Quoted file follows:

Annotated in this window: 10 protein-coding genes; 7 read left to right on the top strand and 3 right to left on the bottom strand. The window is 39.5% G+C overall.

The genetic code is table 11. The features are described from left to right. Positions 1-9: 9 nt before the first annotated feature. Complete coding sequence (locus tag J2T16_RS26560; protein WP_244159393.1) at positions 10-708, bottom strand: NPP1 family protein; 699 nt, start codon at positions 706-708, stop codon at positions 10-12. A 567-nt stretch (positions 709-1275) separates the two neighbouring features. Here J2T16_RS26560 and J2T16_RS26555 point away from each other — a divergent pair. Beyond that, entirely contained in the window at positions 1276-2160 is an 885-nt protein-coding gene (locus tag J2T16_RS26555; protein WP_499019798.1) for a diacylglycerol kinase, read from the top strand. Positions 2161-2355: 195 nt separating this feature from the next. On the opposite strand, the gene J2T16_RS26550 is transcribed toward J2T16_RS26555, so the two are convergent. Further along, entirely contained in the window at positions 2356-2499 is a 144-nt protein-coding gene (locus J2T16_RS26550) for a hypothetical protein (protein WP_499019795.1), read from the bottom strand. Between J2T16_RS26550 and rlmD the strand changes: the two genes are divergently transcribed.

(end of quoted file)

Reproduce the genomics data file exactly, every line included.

Annotated in this window: 10 protein-coding genes; 7 read left to right on the top strand and 3 right to left on the bottom strand. The window is 39.5% G+C overall.

The genetic code is table 11. The features are described from left to right. Positions 1-9: 9 nt before the first annotated feature. Complete coding sequence (locus tag J2T16_RS26560; protein WP_244159393.1) at positions 10-708, bottom strand: NPP1 family protein; 699 nt, start codon at positions 706-708, stop codon at positions 10-12. A 567-nt stretch (positions 709-1275) separates the two neighbouring features. Here J2T16_RS26560 and J2T16_RS26555 point away from each other — a divergent pair. Beyond that, entirely contained in the window at positions 1276-2160 is an 885-nt protein-coding gene (locus tag J2T16_RS26555; protein WP_499019798.1) for a diacylglycerol kinase, read from the top strand. Positions 2161-2355: 195 nt separating this feature from the next. On the opposite strand, the gene J2T16_RS26550 is transcribed toward J2T16_RS26555, so the two are convergent. Further along, entirely contained in the window at positions 2356-2499 is a 144-nt protein-coding gene (locus J2T16_RS26550) for a hypothetical protein (protein WP_499019795.1), read from the bottom strand. Between J2T16_RS26550 and rlmD the strand changes: the two genes are divergently transcribed.